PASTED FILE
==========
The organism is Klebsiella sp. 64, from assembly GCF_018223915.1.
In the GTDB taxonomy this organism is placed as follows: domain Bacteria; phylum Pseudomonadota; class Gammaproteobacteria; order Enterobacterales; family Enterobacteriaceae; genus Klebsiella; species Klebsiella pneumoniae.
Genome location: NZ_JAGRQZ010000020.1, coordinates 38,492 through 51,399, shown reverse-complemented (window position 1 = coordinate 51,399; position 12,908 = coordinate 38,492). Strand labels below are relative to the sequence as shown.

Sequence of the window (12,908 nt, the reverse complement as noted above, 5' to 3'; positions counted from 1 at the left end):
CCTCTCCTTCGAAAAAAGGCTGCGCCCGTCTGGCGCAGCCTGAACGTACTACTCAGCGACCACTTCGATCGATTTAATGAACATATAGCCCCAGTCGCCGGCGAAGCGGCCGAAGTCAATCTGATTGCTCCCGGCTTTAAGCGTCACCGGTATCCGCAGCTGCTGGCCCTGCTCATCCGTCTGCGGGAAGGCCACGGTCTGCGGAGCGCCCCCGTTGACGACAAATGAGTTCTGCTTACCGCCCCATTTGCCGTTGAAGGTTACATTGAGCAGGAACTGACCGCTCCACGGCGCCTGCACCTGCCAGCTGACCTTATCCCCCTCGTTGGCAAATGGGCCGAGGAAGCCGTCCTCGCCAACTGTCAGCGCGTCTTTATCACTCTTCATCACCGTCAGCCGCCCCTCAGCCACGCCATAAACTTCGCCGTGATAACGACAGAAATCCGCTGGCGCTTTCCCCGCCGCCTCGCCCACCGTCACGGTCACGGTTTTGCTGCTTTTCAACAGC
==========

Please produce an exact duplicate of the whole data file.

The organism is Klebsiella sp. 64, from assembly GCF_018223915.1.
In the GTDB taxonomy this organism is placed as follows: domain Bacteria; phylum Pseudomonadota; class Gammaproteobacteria; order Enterobacterales; family Enterobacteriaceae; genus Klebsiella; species Klebsiella pneumoniae.
Genome location: NZ_JAGRQZ010000020.1, coordinates 38,492 through 51,399, shown reverse-complemented (window position 1 = coordinate 51,399; position 12,908 = coordinate 38,492). Strand labels below are relative to the sequence as shown.

Sequence of the window (12,908 nt, the reverse complement as noted above, 5' to 3'; positions counted from 1 at the left end):
CCTCTCCTTCGAAAAAAGGCTGCGCCCGTCTGGCGCAGCCTGAACGTACTACTCAGCGACCACTTCGATCGATTTAATGAACATATAGCCCCAGTCGCCGGCGAAGCGGCCGAAGTCAATCTGATTGCTCCCGGCTTTAAGCGTCACCGGTATCCGCAGCTGCTGGCCCTGCTCATCCGTCTGCGGGAAGGCCACGGTCTGCGGAGCGCCCCCGTTGACGACAAATGAGTTCTGCTTACCGCCCCATTTGCCGTTGAAGGTTACATTGAGCAGGAACTGACCGCTCCACGGCGCCTGCACCTGCCAGCTGACCTTATCCCCCTCGTTGGCAAATGGGCCGAGGAAGCCGTCCTCGCCAACTGTCAGCGCGTCTTTATCACTCTTCATCACCGTCAGCCGCCCCTCAGCCACGCCATAAACTTCGCCGTGATAACGACAGAAATCCGCTGGCGCTTTCCCCGCCGCCTCGCCCACCGTCACGGTCACGGTTTTGCTGCTTTTCAACAGC